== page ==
What can the bank or government do in this situation and what was actually done?
- Decrease the interest on the loan? Would it work? No, just because your equity is already negative in the end of the first year. If the bank says that the APR is now 5% it wont make any difference because it still not worth it paying the mortgage in the end of year 1. But this is what 70% of voluntary modifications were about – missing payments and fees were added at the end of year 1 making the equity even more negative and less attractive for homeowners. So it should be no surprise that the number of foreclosure has actually increased not decreased and people ended up even deeper underwater.
- Would it make a difference if the bank decreases the amount of the principal (the 60$ at the end of year 1)? Yes, because your equity becomes positive and it is profitable for homeowners to keep paying. There are programs out there that advocate for this.
Why did not this happen? Because banks would have lost money! Moreover, some people might stop paying just because they think their principal would be reduced. Another potential problem: second liens. Second lien is a loan that was borrowed against shareholder’s equity. So the problem is that even if the principal is reduced the homeowners would still be underwater, because the injected money would just be a gift to the servicers of the second liens.
- Government can buy mortgages from the banks for a discounted price (most of the morgages are valued from 30 to 50 cents per dollar and most second liens several cents per dollar) and then reduce principals to make loans affordable to consumers and then when the homeowners are back on track sell the motgages to the banks potentially for a slight profit. Problem: banks might not be willing to sell mortgages for a discounted price simply because they know the government would want to buy them.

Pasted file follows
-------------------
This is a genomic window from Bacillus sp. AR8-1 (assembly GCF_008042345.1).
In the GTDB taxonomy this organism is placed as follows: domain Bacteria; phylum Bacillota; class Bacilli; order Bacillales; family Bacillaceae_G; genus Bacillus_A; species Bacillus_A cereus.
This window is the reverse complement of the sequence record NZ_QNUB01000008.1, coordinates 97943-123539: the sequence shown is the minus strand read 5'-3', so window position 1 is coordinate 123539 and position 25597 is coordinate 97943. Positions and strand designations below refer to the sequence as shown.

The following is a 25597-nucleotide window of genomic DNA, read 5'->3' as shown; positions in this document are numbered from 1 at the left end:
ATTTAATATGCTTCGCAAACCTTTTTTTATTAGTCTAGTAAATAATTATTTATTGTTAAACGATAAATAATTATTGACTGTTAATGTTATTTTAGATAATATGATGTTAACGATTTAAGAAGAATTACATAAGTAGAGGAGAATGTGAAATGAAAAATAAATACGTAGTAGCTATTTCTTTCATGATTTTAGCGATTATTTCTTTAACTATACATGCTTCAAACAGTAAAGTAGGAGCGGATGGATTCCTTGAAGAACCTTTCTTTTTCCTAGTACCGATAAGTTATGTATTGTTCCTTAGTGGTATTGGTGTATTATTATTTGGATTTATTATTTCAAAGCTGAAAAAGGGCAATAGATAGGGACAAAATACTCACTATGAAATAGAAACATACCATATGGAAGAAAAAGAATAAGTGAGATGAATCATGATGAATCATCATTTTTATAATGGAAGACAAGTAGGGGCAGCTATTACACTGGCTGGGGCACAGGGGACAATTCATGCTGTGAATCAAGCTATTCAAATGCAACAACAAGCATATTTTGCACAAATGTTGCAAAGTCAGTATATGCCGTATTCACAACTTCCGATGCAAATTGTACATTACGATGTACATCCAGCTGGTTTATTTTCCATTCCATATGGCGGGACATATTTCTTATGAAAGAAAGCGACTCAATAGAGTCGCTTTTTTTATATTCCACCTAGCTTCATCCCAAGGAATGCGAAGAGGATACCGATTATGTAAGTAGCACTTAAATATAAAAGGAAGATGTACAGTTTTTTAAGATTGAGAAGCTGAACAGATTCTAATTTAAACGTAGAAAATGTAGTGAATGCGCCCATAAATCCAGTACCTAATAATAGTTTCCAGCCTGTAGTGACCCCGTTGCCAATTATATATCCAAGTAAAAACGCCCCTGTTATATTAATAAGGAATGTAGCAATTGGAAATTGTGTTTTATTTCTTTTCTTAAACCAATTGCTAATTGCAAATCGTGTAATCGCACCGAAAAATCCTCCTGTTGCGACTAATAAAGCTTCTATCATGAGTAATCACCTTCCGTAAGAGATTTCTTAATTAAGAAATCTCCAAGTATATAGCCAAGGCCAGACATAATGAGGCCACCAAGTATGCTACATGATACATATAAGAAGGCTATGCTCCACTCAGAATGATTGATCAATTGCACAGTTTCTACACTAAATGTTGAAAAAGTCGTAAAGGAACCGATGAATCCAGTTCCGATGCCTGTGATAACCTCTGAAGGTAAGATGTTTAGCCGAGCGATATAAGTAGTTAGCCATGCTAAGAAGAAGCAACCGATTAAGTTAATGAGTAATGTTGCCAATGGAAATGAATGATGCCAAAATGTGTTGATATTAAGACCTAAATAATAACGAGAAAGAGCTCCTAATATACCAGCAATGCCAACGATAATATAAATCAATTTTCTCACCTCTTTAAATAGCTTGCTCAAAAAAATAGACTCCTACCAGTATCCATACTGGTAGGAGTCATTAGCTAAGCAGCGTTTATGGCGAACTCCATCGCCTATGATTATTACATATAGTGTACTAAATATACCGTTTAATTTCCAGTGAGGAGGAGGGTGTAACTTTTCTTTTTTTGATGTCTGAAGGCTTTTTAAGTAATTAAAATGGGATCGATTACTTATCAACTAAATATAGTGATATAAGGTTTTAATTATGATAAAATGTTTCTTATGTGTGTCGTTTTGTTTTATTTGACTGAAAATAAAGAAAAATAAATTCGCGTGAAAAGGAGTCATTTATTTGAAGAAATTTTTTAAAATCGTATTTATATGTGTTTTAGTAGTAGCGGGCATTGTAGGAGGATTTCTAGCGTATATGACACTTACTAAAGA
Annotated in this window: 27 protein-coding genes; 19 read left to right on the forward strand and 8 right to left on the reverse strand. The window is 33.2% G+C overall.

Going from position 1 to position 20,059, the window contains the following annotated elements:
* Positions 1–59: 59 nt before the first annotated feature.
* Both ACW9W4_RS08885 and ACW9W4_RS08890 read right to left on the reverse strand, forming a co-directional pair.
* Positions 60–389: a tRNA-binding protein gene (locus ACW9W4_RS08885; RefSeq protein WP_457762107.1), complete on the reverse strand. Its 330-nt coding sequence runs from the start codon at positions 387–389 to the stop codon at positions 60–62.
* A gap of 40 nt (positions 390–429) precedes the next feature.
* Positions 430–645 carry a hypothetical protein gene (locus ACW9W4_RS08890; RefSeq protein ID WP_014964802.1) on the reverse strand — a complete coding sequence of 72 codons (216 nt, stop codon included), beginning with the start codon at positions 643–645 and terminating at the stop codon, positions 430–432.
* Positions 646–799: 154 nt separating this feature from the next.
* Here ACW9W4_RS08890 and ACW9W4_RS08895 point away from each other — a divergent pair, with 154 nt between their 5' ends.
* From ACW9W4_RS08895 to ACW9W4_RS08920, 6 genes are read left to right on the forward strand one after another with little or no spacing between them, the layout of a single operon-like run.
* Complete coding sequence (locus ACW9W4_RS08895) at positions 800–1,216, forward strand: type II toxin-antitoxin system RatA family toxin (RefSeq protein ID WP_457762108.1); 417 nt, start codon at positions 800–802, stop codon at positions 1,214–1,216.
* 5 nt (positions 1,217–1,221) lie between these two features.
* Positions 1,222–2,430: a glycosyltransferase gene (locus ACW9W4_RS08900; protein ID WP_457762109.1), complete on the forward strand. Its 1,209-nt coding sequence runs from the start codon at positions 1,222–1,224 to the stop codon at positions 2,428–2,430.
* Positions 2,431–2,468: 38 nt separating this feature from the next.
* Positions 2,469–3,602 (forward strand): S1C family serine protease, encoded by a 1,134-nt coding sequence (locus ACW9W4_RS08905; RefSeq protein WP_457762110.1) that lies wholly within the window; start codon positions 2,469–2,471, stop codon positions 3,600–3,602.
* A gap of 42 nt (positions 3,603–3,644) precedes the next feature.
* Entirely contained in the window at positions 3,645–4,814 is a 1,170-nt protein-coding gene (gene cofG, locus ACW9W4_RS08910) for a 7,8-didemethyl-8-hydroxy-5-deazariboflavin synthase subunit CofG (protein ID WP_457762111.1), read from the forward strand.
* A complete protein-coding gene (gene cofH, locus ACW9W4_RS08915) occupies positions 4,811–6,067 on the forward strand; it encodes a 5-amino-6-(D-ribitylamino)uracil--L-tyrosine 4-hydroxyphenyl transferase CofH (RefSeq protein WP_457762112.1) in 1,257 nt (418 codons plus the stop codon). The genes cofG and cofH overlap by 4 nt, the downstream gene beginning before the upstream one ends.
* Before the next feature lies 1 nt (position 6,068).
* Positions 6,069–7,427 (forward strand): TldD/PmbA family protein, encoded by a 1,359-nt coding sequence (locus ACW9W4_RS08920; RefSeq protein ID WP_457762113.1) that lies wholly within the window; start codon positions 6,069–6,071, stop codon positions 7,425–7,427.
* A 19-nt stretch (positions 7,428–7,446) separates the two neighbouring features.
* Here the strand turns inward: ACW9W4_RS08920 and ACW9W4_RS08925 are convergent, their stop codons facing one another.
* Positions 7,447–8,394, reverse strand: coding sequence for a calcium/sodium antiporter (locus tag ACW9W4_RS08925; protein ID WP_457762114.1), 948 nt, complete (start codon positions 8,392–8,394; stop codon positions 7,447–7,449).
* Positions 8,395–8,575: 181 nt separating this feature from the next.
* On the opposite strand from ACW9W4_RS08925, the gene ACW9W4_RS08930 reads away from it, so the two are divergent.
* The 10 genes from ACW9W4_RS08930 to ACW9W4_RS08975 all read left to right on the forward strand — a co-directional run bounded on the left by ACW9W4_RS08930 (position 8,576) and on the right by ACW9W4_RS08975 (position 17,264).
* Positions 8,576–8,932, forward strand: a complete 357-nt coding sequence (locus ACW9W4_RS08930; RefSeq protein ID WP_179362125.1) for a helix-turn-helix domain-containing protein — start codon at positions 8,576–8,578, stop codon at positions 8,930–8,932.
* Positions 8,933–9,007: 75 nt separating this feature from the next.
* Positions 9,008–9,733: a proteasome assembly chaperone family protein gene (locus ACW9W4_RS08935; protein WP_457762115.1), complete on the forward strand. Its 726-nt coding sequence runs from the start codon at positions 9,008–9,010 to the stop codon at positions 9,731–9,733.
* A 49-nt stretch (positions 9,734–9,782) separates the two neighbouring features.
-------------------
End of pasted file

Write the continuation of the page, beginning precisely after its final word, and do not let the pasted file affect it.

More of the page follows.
- Government can legally take over mortgages using so called “eminent domain”. This method is used when a new freeway needs to be built in some area or the area is contaminated and needs to be demolished. Basically the government tells the banks that they the houses belong to the government and the banks get market price for it. Of course, not all mortgages should be acquired – only owner-occupied. No Congress approval is needed for this action. The money from allocated for the previous (unsuccessful) modification program – HARP – can be used. Too harsh? Not democratic? Well, it was a democrat congressman who suggested it. A similar program was run by FDR in the 1930s. Moreover, the banks generally already have been treated too nice by the government since the beginning of the recession. This action will also encourage other banks to modify the mortgages they own if they want to keep them.
General problem with loan modifications: mortgage back securities, sometimes called “toxic assets” that many investors have. What are they? The picture below should help:
In fact, many banks do not own the mortgages themselves. They resold them to companies like Fannie Mae and Freddie Mac, who pooled the loans in several pools depending on how likely people that own the money are likely to repay the mortgages. After that these pools were split in securities (like “shares” of the pools) and sold to different investors. This process is called “securitization”. Investors were supposed to be paid when people pay their mortgages. Further, there exist financial derivatives (stocks that depend) on these MBS such as credit default swaps (CDS) that pay if a person defaults on his mortgage. In other words, default on the mortgages is profitable for the owners of CDS on them (you don’t have to even own the mortgage to own a CDS on it). So any action by the government would benefit some people and hurt others, so as Adam Levitin put it
the government needs to settle on its policy goal. Why are we trying to prevent foreclosures? Is it a macroeconomic goal of stabilizing the housing market? Is it a macroeconomic goal of deleveraging consumer balance sheets? Is it a moral goal of helping unfortunates? Is it an electoral goal of making people feel that the government is doing something/is on their side?
And then do something, not just say everything is alright. Because 9% unemployment for 3 years is not alright, even if fundamentals are fine.